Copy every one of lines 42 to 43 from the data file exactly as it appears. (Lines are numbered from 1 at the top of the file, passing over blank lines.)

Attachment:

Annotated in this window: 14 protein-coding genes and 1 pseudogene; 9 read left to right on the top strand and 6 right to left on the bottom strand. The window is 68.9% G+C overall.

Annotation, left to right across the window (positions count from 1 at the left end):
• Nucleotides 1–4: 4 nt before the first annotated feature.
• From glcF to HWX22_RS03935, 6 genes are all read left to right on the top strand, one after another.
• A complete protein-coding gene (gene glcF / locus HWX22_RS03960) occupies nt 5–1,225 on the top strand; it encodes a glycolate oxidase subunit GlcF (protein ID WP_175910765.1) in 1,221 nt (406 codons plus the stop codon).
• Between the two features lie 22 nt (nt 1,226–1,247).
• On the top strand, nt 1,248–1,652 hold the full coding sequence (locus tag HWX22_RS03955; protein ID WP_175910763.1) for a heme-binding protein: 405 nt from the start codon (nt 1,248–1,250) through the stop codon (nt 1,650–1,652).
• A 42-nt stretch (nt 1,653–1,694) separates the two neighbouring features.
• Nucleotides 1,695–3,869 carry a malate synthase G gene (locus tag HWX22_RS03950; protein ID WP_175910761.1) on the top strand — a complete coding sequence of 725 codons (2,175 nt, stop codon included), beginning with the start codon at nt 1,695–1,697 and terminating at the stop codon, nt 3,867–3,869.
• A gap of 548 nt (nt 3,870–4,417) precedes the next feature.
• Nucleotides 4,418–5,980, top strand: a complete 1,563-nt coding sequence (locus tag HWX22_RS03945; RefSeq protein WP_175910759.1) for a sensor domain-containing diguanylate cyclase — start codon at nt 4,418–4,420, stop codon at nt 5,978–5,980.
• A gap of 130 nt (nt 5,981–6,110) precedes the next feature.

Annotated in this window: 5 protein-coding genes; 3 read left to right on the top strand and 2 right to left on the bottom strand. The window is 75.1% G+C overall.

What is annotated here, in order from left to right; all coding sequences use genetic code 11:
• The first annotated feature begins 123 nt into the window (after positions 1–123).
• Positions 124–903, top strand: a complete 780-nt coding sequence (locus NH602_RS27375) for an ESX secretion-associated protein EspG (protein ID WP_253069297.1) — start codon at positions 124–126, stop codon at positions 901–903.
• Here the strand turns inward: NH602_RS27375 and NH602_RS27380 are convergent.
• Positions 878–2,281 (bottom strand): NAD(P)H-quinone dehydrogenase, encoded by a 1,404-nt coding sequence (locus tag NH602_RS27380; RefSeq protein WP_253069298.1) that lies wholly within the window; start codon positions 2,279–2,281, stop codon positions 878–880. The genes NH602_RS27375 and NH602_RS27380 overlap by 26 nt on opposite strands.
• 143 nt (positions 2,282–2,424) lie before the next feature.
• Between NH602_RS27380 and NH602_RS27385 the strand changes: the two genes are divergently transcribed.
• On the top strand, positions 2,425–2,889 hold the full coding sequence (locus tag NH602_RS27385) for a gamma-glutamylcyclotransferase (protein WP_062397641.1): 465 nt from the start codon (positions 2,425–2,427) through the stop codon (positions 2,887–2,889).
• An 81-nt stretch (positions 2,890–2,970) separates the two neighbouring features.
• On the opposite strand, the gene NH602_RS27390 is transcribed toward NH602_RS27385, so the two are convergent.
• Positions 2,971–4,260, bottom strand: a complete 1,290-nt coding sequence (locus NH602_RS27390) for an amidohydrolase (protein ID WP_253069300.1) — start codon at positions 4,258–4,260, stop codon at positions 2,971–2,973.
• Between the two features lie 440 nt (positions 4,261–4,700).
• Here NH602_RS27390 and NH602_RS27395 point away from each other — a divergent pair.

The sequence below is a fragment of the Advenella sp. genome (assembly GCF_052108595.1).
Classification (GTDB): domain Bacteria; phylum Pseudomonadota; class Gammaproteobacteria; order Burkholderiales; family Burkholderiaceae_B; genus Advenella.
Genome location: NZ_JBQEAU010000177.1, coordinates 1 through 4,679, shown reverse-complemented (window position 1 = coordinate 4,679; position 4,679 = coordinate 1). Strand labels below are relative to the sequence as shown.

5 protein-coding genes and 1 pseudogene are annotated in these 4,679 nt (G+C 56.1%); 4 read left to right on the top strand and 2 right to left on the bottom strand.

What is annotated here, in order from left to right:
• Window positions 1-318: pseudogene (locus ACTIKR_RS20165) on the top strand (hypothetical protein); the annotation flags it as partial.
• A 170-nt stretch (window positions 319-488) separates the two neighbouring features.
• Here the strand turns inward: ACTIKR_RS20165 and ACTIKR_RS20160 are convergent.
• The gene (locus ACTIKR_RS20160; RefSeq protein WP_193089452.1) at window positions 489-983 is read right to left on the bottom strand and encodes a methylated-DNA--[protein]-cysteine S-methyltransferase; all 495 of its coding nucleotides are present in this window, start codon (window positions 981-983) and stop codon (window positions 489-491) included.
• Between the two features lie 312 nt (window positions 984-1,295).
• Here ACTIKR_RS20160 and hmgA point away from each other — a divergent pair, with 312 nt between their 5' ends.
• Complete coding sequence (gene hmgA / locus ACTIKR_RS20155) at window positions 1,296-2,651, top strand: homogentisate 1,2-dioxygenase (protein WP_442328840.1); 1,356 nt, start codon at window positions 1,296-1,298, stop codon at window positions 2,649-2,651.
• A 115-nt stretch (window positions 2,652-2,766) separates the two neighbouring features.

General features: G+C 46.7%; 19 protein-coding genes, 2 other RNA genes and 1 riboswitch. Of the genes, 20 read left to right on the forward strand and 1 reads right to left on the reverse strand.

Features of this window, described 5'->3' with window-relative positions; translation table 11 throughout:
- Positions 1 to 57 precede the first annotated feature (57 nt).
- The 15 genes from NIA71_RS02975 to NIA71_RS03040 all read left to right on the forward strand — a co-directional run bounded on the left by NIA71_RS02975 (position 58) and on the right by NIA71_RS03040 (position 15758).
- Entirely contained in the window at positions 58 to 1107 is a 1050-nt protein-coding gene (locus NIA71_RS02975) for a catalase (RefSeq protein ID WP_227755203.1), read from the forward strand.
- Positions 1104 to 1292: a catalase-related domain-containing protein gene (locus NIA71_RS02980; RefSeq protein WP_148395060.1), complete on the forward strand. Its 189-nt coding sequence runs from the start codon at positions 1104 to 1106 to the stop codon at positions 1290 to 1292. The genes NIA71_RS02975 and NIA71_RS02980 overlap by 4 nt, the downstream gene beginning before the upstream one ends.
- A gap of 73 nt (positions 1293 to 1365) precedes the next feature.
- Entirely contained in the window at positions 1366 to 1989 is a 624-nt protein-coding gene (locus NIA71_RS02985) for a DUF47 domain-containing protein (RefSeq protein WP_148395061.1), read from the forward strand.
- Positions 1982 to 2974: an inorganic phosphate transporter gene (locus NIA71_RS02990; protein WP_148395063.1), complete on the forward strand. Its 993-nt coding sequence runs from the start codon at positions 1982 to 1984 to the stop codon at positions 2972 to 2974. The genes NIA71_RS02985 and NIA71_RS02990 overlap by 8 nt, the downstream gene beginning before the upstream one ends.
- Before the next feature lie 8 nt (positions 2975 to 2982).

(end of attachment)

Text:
- Positions 1 to 57 precede the first annotated feature (57 nt).
- The 15 genes from NIA71_RS02975 to NIA71_RS03040 all read left to right on the forward strand — a co-directional run bounded on the left by NIA71_RS02975 (position 58) and on the right by NIA71_RS03040 (position 15758).